By: Erin Helsel
Erin playing volleyball on her school's team
I read The Giver when I was in elementary school. None of its contents made me think too deeply about my eight years of life. I saw the dystopian story’s government as the takers, the sworn enemy of the giver. In my adolescent mind, I couldn’t imagine somebody taking something from me so personal as a memory. Memories, generally in written form, are what makeup history. Yes, other things were taken: a toy, a snack treat I had one too many of, an afternoon once filled with play replaced with homework. People could take things, people, or time but never anything I couldn’t cry about and get over. That was until the Spring of 2023. When my favorite history teacher announced he would be teaching an AP African-American History course in the coming year, I was immediately enthralled. I am a high school junior, two years from my eighteenth birthday, and two years from legal adulthood. Given those three facts, I didn’t think that adults, years out of their educational careers, would try to censor my own. We are given cell division, the ABCs, and graphs stretching out infinitely. Nothing was taken, yet. I was at our final mock trial meeting of the season when I received an article forwarded to me by my mother. It read: “Florida Rejects AP African American Studies Class”.
A wave of ignorance and naivety is sweeping the nation. Up from Florida comes a tide that will pull standards long viewed as essential in teaching students American history into the storm. Legislation that seemed too far away to harm me was the platform of a recent candidate for Superintendent of Education in my home state. Voters elected this candidate into office in 2023. Critical race theory (CRT) emerged from the ivy-covered walls of Harvard Law fifty years ago, but legislatures and leaders have made it their mission to strike down the teaching of this phenomenon. Legislatures will erase African-American History from syllabi across the United States if we do not stand against them.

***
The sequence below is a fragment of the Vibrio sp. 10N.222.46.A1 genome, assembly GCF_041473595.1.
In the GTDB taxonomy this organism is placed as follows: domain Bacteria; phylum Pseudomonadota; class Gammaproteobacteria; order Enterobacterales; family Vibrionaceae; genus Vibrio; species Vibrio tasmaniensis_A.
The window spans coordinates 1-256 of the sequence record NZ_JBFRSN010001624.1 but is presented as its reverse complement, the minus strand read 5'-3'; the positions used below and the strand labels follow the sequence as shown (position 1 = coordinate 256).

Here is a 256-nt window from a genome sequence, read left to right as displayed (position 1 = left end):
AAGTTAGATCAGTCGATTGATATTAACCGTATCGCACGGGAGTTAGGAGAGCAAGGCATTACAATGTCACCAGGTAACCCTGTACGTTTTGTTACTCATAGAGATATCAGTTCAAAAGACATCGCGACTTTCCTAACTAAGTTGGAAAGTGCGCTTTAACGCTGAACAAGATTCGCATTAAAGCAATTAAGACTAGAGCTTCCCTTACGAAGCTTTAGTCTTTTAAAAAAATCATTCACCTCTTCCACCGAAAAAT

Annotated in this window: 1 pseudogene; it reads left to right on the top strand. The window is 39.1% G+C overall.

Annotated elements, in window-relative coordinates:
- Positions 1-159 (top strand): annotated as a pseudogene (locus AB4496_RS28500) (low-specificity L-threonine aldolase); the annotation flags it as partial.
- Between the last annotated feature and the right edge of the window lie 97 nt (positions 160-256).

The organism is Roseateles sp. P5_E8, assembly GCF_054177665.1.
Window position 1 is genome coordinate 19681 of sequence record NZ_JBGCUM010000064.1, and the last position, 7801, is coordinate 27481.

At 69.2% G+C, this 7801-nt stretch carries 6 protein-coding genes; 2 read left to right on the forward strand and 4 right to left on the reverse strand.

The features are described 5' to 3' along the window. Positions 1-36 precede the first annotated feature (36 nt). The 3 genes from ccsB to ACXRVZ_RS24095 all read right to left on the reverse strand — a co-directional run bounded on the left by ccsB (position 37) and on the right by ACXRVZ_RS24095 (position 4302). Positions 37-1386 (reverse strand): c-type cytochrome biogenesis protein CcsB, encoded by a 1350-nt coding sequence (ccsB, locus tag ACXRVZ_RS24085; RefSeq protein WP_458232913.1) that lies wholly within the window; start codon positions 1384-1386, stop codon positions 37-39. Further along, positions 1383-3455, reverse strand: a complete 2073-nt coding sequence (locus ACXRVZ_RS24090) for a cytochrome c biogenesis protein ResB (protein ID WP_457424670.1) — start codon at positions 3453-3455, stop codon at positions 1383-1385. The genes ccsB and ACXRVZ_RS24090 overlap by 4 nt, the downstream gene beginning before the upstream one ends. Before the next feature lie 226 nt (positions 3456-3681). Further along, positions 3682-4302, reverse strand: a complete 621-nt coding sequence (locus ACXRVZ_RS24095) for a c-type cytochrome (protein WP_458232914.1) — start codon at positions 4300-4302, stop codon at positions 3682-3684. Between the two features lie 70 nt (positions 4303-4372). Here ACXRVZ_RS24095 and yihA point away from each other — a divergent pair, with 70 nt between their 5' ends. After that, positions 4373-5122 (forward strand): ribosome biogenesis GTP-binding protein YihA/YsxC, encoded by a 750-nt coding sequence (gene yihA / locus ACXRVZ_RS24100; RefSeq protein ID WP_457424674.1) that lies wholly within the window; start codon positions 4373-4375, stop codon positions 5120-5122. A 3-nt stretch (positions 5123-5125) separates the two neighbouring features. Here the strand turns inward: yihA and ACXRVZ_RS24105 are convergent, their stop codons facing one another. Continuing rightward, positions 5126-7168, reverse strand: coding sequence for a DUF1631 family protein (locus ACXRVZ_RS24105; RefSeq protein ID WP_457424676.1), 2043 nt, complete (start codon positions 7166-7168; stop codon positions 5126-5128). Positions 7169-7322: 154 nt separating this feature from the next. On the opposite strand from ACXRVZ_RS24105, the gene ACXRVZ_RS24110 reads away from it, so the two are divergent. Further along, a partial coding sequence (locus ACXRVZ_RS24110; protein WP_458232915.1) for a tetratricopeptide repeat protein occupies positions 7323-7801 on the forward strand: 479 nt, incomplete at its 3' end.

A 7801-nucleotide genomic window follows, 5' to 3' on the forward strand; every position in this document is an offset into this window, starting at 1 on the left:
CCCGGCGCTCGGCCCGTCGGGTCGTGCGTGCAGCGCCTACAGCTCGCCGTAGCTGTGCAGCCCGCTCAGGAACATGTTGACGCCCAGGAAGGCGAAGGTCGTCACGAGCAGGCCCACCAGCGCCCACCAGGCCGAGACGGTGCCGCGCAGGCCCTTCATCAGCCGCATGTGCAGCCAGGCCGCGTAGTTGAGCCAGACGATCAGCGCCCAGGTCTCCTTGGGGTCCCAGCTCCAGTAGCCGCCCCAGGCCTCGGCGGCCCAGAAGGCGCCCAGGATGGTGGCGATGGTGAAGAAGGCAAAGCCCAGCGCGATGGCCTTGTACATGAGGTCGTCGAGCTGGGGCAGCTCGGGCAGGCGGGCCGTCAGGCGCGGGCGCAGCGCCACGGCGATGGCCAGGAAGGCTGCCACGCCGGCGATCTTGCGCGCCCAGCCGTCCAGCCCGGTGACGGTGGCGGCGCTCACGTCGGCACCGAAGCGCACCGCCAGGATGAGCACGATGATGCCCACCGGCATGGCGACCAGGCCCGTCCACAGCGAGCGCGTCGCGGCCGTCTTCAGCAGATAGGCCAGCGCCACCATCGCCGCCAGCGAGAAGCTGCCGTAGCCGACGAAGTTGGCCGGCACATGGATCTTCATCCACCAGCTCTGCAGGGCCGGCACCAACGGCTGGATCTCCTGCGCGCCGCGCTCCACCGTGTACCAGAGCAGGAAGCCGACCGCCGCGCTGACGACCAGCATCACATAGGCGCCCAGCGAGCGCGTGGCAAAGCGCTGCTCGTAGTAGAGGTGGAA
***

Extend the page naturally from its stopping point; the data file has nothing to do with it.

For those who do not know, CRT is “a set of ideas holding that racial bias is inherent in many parts of Western society, especially in its legal and social institutions, on the basis of their having been primarily designed for and implemented by white people” (Oxford Languages). Normally I would not quote a dictionary, but I feel it is essential to remain grounded when discussing this theory. The bounds of this definition are currently stretched to breaking point by statements degrading CRT. Politicians across the United States have issued concerning assertions. Known as the father of the conflict over CRT, Christopher Rufo became a whistleblower for perceived faults he saw in his Seattle, Washington adjacent community, saying, “‘Under the banner of ‘antiracism,’ Seattle’s Office of Civil Rights is now explicitly seconding principles of segregationism, group-based guilt, and race essentialism” (Wallace-Wells). Most recently, CRT has made its way into Florida legislation under the watchful eye of Florida Governor Ron Desantis.
Before Desantis’ announcement, I hadn’t witnessed any concrete action taken against teaching CRT. Sure, newscasts covered parents rallying against or petitioning school boards, but I didn’t think anything of it. That was until Desantis signed the “STOP Woke” Act in April of 2022, essentially banning content addressing CRT in Florida schools. His actions would also erase AP African American History from Florida high school curricula. As of 2021, forty-four U.S. states have “introduced bills or taken other steps that would restrict teaching critical race theory or limit how teachers can discuss racism and sexism” (Schwartz). My home state is included.
I am terrified for the future of American education, but my anger overrules my fear. These legislators and parents should have enough years under their belts to recognize that we don’t live in a utopia. Racism is the foundation of the civil and criminal justice system, politics, and socio-economic disparity. Simply ignoring that America has grown out of racist policies is irresponsible. CRT is not attacking white people. It is not attacking your children. Take it from me as a child who you think you are protecting with your legislation. I want to learn. I will take AP African American History this year. However, I am still afraid my government might take my education away from me. Doing so would go against the cornerstones of democracy. I won’t stop fighting until I am no longer afraid for my future, until eight-year-old I can believe again that education is meant to be given, not taken. Give me back my education.
Written by intern Erin Helsel